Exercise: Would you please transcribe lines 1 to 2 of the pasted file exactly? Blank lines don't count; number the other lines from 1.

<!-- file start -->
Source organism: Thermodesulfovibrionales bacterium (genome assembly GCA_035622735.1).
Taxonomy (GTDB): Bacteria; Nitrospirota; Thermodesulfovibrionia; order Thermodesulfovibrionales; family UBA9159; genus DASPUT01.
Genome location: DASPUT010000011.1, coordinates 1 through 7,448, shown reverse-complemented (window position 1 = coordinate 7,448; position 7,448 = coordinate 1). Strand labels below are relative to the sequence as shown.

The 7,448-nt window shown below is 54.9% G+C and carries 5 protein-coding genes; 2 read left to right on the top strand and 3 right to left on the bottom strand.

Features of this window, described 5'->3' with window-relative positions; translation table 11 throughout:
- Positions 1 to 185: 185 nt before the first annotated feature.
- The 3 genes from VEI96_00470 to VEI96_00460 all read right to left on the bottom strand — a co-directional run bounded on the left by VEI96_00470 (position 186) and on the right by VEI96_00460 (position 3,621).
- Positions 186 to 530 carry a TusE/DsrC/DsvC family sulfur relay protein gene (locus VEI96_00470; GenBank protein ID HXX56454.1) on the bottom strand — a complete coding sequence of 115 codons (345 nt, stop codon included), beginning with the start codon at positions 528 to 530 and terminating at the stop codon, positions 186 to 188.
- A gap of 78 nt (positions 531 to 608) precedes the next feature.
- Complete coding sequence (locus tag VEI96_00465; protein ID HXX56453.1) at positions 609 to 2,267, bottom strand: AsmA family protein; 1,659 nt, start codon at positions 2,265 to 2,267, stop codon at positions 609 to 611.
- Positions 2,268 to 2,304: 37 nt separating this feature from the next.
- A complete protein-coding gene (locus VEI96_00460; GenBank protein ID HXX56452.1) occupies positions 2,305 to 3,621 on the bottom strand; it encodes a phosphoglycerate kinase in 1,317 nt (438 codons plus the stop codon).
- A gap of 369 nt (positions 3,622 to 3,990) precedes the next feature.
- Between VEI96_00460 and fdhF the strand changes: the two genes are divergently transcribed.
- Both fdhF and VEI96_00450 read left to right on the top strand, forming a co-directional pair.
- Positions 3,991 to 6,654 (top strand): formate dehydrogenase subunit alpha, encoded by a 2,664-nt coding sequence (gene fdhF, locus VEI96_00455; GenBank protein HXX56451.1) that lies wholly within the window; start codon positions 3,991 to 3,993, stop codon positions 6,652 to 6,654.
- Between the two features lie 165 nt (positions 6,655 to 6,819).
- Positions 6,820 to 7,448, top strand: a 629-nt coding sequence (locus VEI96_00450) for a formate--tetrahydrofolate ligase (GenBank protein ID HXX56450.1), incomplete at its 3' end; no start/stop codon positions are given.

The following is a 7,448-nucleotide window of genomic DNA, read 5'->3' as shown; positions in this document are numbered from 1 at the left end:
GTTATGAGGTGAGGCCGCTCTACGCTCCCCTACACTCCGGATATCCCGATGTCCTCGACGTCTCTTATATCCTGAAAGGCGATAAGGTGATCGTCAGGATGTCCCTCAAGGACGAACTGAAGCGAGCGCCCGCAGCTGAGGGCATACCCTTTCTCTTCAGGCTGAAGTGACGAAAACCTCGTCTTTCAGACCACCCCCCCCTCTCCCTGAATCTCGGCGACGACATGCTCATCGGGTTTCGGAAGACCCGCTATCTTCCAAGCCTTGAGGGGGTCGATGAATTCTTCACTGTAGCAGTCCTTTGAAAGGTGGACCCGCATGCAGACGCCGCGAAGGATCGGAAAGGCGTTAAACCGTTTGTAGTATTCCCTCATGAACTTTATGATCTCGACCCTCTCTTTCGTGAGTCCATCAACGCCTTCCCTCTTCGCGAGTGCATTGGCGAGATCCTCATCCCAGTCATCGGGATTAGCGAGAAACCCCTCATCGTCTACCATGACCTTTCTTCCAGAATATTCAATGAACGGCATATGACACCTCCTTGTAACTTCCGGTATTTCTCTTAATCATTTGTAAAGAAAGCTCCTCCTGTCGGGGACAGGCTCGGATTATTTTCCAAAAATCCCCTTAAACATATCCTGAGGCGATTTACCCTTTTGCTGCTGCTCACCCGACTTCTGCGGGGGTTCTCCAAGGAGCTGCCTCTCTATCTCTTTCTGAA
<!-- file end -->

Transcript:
Source organism: Thermodesulfovibrionales bacterium (genome assembly GCA_035622735.1).
Taxonomy (GTDB): Bacteria; Nitrospirota; Thermodesulfovibrionia; order Thermodesulfovibrionales; family UBA9159; genus DASPUT01.